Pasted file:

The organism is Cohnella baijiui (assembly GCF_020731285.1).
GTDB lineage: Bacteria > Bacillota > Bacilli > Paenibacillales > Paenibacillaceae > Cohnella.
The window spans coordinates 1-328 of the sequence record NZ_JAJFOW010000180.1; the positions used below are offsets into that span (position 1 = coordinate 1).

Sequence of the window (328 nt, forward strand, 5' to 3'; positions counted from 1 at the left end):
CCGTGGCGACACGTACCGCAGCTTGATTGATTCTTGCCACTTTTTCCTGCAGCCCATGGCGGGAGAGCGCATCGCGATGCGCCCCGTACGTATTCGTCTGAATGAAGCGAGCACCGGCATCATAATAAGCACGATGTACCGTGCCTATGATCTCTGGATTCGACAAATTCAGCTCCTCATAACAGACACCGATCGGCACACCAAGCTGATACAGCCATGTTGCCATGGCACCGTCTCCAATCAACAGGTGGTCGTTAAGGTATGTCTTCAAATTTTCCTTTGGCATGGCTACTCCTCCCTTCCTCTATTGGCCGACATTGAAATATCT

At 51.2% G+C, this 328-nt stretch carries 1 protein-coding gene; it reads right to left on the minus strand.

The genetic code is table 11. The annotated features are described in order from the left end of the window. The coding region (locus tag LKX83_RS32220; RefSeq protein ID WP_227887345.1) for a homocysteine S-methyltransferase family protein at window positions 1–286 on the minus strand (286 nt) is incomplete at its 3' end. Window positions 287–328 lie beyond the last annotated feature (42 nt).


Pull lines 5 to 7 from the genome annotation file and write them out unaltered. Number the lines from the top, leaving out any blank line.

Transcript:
CCGTGGCGACACGTACCGCAGCTTGATTGATTCTTGCCACTTTTTCCTGCAGCCCATGGCGGGAGAGCGCATCGCGATGCGCCCCGTACGTATTCGTCTGAATGAAGCGAGCACCGGCATCATAATAAGCACGATGTACCGTGCCTATGATCTCTGGATTCGACAAATTCAGCTCCTCATAACAGACACCGATCGGCACACCAAGCTGATACAGCCATGTTGCCATGGCACCGTCTCCAATCAACAGGTGGTCGTTAAGGTATGTCTTCAAATTTTCCTTTGGCATGGCTACTCCTCCCTTCCTCTATTGGCCGACATTGAAATATCT

At 51.2% G+C, this 328-nt stretch carries 1 protein-coding gene; it reads right to left on the minus strand.

The genetic code is table 11. The annotated features are described in order from the left end of the window. The coding region (locus tag LKX83_RS32220; RefSeq protein ID WP_227887345.1) for a homocysteine S-methyltransferase family protein at window positions 1–286 on the minus strand (286 nt) is incomplete at its 3' end. Window positions 287–328 lie beyond the last annotated feature (42 nt).